What I found of interest was that although all the buds were the same size at point of sale, they have all developed at different times. This was of benefit which has been great for this short post because I managed to take a number of photos of peonies at various stages of development.

Please pay a visit to Rambling in the Garden where you will see some inspirational posts for In a Vase on Monday.

EOMV, Garden blogging

End of Month View – May 2018

They say better late than never! No longer the owner of a garden I was feeling a little melancholy, to say the least, when reading the links to the various blog posts for the End of Month View. Whilst looking at the photos of other gardeners flowers and plants I realised there is no reason why I can’t still join in even though I no longer have a garden.

I left my lovely garden in Worthing at the end of April, moved to Emsworth and now only have a patio, however I do have an overgrown bindweed choked allotment that I offered to look after whilst waiting for my own to come up.

It is only half a plot, owned by an elderly lady who is loathe to relinquish it (naughty!) and advertised for someone to look after it. Whilst not ideal, it is something to do until either I am offered another plot or I can persuade the lady to pass it on to me, which can be done apparently if we send joint letters to the council. It is so overgrown, but has lots of wonderful fruit bushes. I am making myself work on one area at a time and not spend any money!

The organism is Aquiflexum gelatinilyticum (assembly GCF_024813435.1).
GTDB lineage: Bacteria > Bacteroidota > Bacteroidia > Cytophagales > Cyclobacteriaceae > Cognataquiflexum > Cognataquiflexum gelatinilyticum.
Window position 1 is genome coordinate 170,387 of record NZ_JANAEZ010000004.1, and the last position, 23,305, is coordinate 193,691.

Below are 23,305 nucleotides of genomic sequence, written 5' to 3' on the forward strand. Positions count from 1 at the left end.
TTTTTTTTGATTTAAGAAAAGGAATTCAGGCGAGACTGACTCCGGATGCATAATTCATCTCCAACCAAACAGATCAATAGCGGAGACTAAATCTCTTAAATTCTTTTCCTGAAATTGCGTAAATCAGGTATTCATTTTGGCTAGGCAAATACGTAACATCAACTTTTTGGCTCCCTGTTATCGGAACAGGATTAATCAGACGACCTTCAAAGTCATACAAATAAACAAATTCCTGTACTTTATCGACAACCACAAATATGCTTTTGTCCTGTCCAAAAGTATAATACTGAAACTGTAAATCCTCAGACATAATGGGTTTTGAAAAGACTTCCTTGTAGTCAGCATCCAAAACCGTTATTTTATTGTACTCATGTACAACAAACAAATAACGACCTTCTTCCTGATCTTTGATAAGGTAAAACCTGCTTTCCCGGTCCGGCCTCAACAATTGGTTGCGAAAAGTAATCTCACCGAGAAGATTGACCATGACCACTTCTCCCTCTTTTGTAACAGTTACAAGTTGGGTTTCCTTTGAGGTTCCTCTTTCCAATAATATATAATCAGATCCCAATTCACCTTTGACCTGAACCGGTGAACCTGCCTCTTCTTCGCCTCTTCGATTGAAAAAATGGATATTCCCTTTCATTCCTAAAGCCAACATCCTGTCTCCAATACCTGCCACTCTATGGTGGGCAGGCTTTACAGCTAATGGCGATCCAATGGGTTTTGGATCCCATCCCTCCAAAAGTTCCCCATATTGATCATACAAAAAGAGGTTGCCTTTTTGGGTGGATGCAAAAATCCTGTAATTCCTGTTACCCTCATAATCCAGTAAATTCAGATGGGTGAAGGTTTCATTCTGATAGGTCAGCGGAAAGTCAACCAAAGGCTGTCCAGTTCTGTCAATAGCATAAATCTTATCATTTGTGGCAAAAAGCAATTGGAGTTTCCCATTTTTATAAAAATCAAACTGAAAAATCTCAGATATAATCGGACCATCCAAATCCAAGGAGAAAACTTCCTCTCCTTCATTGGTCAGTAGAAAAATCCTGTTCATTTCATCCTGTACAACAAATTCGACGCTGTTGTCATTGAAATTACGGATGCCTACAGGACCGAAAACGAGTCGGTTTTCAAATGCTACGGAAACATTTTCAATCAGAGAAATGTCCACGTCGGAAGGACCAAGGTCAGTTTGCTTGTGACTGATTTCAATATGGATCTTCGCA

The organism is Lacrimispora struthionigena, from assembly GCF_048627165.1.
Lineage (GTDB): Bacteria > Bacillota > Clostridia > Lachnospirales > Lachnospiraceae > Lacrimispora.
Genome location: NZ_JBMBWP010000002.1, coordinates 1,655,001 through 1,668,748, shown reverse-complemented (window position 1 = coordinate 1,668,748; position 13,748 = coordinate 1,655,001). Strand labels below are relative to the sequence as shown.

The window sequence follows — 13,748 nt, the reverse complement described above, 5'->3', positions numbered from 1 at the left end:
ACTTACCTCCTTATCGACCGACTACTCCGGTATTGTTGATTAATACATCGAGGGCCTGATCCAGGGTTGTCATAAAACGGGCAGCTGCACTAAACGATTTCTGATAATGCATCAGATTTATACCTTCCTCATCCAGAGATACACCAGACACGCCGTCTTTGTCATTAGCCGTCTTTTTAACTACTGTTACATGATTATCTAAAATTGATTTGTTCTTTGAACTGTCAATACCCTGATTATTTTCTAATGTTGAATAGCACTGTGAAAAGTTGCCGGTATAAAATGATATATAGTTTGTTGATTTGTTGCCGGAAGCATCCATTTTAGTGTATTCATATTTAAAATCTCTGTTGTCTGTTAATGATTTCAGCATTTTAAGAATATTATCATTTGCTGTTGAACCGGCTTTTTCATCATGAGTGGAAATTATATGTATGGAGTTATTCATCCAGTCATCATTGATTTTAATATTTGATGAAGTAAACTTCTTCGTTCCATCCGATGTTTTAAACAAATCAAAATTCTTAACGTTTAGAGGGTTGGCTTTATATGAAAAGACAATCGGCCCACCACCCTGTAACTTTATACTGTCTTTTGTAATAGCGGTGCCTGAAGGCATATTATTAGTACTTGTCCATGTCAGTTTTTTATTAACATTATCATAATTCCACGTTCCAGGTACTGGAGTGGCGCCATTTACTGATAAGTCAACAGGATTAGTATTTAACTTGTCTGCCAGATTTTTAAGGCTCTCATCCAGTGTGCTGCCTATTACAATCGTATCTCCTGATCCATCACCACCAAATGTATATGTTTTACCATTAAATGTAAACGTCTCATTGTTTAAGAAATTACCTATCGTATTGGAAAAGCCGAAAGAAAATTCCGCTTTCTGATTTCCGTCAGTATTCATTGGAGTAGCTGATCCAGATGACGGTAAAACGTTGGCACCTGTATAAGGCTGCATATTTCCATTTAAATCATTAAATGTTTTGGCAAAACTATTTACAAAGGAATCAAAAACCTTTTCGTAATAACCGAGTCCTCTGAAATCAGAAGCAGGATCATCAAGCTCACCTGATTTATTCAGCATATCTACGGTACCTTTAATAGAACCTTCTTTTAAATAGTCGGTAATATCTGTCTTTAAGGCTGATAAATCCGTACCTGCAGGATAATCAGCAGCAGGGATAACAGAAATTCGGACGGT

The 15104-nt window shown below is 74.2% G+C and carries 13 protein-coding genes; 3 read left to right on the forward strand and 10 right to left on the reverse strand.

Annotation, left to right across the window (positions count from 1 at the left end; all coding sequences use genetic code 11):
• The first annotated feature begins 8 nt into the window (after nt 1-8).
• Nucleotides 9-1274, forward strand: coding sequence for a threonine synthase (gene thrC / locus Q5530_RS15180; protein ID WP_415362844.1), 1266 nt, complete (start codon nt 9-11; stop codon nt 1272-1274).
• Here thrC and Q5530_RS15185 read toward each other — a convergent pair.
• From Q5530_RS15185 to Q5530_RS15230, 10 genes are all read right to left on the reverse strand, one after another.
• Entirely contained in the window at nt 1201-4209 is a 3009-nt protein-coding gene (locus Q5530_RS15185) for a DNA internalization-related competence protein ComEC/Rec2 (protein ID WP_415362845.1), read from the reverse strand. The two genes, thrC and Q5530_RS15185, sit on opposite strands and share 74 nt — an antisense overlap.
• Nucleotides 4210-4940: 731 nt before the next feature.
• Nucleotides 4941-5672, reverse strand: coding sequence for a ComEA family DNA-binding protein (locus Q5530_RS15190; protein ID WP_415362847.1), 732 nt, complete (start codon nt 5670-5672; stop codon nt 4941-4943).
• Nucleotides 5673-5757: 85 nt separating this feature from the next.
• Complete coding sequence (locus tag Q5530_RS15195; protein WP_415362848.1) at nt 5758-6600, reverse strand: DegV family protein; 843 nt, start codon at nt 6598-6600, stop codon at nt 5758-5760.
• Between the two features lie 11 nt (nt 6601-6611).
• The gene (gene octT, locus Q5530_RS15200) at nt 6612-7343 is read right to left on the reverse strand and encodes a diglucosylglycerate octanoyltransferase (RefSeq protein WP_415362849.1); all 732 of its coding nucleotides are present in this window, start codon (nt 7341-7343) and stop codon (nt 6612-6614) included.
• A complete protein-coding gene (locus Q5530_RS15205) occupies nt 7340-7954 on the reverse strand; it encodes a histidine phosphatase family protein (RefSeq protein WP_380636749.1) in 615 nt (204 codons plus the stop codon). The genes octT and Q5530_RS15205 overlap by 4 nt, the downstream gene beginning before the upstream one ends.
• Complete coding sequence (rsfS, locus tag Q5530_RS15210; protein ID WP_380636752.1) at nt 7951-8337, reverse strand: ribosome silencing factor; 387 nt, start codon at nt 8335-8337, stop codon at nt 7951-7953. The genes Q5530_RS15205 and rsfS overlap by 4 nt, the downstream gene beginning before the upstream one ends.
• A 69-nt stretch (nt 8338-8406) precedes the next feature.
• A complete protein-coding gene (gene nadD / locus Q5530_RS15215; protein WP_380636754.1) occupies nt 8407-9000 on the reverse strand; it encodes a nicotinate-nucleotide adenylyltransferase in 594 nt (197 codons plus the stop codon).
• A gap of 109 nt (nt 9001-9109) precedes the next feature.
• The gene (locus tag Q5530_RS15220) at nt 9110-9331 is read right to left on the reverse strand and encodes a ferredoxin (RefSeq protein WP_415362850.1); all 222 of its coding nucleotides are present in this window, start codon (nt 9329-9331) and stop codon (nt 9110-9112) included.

The other gardening project I am involved with, (again not mine!) is helping my daughter and son in law renovate their large overgrown garden. I have written several blog posts on our progress titled Restoring a Hampshire Garden. They are both still learning and I have given them an idea of what to plant and in what positions. Also I brought a lot of plants from my old garden for transplanting into theirs. There were a number of precious plants with memories that I was not going to leave behind. Last week we planted the grasses, including a rather beautiful Pennisetum ‘Karley rose’, Penstemon ‘Husker Red’, Dahlia ‘Preference’ and a bright pink echinacea.